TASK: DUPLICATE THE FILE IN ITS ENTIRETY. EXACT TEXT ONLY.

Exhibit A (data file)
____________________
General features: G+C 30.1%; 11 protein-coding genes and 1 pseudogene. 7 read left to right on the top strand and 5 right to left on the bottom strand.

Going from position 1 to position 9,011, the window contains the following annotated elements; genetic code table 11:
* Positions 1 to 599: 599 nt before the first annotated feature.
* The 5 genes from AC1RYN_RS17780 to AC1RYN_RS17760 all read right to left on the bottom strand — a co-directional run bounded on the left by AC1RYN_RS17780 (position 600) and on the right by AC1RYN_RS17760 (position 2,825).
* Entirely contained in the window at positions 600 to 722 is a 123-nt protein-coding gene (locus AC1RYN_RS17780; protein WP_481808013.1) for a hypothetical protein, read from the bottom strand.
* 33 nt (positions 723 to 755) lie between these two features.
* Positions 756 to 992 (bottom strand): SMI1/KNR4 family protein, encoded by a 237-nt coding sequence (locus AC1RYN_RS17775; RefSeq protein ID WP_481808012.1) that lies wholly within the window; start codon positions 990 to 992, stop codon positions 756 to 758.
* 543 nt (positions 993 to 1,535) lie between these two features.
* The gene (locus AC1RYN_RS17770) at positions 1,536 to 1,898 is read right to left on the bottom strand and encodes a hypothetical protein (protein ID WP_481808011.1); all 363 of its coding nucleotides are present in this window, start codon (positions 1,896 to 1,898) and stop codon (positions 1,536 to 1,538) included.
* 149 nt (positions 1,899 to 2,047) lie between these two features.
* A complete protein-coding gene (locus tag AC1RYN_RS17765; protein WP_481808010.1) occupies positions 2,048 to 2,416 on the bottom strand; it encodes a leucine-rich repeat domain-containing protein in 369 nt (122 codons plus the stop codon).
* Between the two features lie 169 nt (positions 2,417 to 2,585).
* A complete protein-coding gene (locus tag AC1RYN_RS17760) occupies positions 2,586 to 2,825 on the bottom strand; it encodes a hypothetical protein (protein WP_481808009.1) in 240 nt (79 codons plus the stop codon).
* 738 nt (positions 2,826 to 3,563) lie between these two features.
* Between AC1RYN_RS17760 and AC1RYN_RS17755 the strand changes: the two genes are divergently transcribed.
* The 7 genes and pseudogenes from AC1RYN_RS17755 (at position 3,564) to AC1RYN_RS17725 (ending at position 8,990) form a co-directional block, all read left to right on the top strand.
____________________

General features: G+C 30.1%; 11 protein-coding genes and 1 pseudogene. 7 read left to right on the top strand and 5 right to left on the bottom strand.

Going from position 1 to position 9,011, the window contains the following annotated elements; genetic code table 11:
* Positions 1 to 599: 599 nt before the first annotated feature.
* The 5 genes from AC1RYN_RS17780 to AC1RYN_RS17760 all read right to left on the bottom strand — a co-directional run bounded on the left by AC1RYN_RS17780 (position 600) and on the right by AC1RYN_RS17760 (position 2,825).
* Entirely contained in the window at positions 600 to 722 is a 123-nt protein-coding gene (locus AC1RYN_RS17780; protein WP_481808013.1) for a hypothetical protein, read from the bottom strand.
* 33 nt (positions 723 to 755) lie between these two features.
* Positions 756 to 992 (bottom strand): SMI1/KNR4 family protein, encoded by a 237-nt coding sequence (locus AC1RYN_RS17775; RefSeq protein ID WP_481808012.1) that lies wholly within the window; start codon positions 990 to 992, stop codon positions 756 to 758.
* 543 nt (positions 993 to 1,535) lie between these two features.
* The gene (locus AC1RYN_RS17770) at positions 1,536 to 1,898 is read right to left on the bottom strand and encodes a hypothetical protein (protein ID WP_481808011.1); all 363 of its coding nucleotides are present in this window, start codon (positions 1,896 to 1,898) and stop codon (positions 1,536 to 1,538) included.
* 149 nt (positions 1,899 to 2,047) lie between these two features.
* A complete protein-coding gene (locus tag AC1RYN_RS17765; protein WP_481808010.1) occupies positions 2,048 to 2,416 on the bottom strand; it encodes a leucine-rich repeat domain-containing protein in 369 nt (122 codons plus the stop codon).
* Between the two features lie 169 nt (positions 2,417 to 2,585).
* A complete protein-coding gene (locus tag AC1RYN_RS17760) occupies positions 2,586 to 2,825 on the bottom strand; it encodes a hypothetical protein (protein WP_481808009.1) in 240 nt (79 codons plus the stop codon).
* 738 nt (positions 2,826 to 3,563) lie between these two features.
* Between AC1RYN_RS17760 and AC1RYN_RS17755 the strand changes: the two genes are divergently transcribed.
* The 7 genes and pseudogenes from AC1RYN_RS17755 (at position 3,564) to AC1RYN_RS17725 (ending at position 8,990) form a co-directional block, all read left to right on the top strand.